There’s a lot of pressure for musicians to put on a big show nowadays. We’ve become used to flashy pop gigs with sparkly lights, slick dance routines and elaborate staging; but more often than not these shows fall a little flat with the crowd, relying on cheap tricks and overdone staging. But occasionally an artist gets it right, combining just enough theatre with their own music and glittering production. And this is what Christine and the Queens did in her jubilant headline slot on Glastonbury’s Other Stage.
While The Cure were playing through their extensive back catalogue on the Pyramid, and The Streets were causing a riot over at John Peel, Chris was bringing her creative, dramatic and inclusive show to Worthy Farm, in a well-deserved top billing slot.
Opening with ‘Comme Si’, she sets a precedent of the high level of artistry she’ll continue to show throughout. Flanked by dancers, Chris moves fluidly around the stage, never stopping to take a breath and never falling a step out of time. Despite her energetic dancing her vocals remain on point, belting out the huge choruses of a mix of songs from last years ‘Chris’ and her debut ‘Chaleur Humaine’.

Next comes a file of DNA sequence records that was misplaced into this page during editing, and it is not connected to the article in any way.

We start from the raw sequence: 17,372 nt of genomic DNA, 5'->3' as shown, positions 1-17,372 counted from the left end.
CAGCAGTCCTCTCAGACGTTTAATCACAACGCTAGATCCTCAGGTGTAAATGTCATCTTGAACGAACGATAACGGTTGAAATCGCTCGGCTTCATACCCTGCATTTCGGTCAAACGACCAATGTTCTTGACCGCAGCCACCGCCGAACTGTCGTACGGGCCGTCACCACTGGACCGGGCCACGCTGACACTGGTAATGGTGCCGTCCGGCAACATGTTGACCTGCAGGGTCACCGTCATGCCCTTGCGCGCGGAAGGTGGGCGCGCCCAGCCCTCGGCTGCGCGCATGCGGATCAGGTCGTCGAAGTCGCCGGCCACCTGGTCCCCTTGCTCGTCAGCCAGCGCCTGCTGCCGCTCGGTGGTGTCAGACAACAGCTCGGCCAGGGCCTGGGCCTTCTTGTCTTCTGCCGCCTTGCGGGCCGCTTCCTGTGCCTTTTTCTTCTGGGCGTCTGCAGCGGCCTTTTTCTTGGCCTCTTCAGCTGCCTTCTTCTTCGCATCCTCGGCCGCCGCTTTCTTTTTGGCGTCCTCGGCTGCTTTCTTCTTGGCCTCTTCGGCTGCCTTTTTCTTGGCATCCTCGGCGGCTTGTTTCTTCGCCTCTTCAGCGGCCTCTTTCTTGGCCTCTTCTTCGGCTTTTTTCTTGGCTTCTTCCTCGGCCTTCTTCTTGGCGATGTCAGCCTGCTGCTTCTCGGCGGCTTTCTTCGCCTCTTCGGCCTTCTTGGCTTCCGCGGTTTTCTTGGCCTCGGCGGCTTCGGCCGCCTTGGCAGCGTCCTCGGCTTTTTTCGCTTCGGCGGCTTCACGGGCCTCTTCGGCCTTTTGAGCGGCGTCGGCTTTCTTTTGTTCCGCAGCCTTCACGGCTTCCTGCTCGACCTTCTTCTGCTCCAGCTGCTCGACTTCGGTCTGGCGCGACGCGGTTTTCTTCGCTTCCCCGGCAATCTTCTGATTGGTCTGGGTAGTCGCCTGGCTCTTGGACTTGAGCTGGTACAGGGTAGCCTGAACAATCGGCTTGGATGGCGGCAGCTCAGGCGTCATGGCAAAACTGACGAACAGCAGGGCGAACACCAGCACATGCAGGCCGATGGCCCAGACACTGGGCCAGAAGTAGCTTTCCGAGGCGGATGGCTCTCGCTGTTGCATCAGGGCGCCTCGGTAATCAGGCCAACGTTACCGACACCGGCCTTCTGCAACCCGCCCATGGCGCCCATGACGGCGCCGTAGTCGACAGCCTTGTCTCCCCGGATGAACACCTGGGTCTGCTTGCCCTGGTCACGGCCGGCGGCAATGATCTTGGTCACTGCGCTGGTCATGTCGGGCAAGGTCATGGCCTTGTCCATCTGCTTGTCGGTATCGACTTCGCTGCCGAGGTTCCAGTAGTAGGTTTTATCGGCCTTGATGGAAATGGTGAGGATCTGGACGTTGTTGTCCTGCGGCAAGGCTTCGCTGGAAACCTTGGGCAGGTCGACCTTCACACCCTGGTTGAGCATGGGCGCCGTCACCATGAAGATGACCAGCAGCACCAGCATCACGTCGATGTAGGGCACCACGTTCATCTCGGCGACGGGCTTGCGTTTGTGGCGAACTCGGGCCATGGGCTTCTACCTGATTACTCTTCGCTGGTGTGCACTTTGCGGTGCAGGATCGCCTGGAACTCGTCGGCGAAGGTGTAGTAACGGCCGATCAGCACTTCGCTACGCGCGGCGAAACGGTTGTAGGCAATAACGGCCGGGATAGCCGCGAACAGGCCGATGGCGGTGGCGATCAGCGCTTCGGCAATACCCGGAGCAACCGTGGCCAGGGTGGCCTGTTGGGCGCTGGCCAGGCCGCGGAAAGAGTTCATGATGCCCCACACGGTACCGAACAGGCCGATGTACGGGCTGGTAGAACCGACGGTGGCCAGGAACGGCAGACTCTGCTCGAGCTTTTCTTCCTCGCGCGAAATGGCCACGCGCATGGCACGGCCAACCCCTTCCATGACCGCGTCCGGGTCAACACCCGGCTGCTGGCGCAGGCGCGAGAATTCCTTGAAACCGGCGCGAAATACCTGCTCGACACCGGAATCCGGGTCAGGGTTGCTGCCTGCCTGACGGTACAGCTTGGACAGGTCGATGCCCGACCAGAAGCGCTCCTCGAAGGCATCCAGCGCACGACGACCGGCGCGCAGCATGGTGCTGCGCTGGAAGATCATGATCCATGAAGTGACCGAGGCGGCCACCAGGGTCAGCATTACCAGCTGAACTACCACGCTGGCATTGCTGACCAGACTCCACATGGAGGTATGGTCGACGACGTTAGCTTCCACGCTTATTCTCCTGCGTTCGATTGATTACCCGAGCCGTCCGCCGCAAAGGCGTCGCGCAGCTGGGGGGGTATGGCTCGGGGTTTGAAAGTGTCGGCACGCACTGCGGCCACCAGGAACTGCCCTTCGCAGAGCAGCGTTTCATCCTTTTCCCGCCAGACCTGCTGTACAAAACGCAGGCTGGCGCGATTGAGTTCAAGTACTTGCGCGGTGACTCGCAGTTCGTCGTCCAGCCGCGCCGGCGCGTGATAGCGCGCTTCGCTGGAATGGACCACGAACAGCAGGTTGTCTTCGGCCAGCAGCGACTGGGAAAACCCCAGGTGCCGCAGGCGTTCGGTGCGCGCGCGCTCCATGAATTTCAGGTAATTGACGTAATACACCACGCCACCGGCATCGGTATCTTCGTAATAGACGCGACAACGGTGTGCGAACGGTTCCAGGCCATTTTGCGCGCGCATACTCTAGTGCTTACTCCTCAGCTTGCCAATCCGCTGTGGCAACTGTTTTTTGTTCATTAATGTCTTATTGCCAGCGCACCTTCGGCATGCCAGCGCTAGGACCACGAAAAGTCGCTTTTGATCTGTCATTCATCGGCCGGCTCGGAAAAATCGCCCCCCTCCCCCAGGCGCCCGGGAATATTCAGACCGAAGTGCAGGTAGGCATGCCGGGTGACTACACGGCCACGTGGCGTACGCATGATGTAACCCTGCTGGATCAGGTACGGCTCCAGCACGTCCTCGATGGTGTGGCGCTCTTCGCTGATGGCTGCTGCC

At times, the set breaks with captivating dance routines, first to Travis Scott’s ‘Sicko Mode’, and later to ‘I got 5 on it’ and Janet Jackson’s ‘Nasty’. “I just had to do it!” she says joyfully, charming the crowd. Reminiscing about her first Glastonbury performance she tells the audience how much she loved it, before adding: “And I’m not even being nice to you! Since then I’ve been bragging about you, actually back in France I was like “Glastonbury!” and they were like “…okay”, I was like I want to call him back but I don’t have his number, and there you are again!”
It’s humbling to see an artist who’s so excited to be playing the festival, and throughout she clearly relishes every second of her time on stage. “Glastonbury! I’m going to say it until you get sick of it…” she tells the crowd.
The staging is more theatrical than that of a typical festival set, with elegant pyro raining down on Chris, dazzling lights strobing throughout and a rig that elevates her above the stage during an emotional version of ‘Saint Claude’. Further performance highlights come in an emotional cover of David Bowie’s ‘Heroes’, a welcome respite amongst the rest of the high-octane setlist, and an euphoric version of ‘The Stranger’ that ends with an apocalyptic light show.
Unfortunately, at times there are a few sound issues, with the throbbing bass of The Glade bleeding into quieter moments, but the audience of avid Chris fans don’t seem to care. Instead, the crowd enjoy the inclusive, safe space Chris has created in the centre of the Worthy Farm (“we are sharing a safe space, free of all judgement, there is only love now!” she preaches to the audience).
“I didn’t grow up used to winning, I feel like I’m winning something and it scares me a bit,” Chris tells the crowd at one point. Well she better get used to being scared, as with a show like this won she’s definitely only just begun her winning streak.
Christine and the Queens played:
Damn (What Must a Woman Do)
Heroes (David Bowie cover)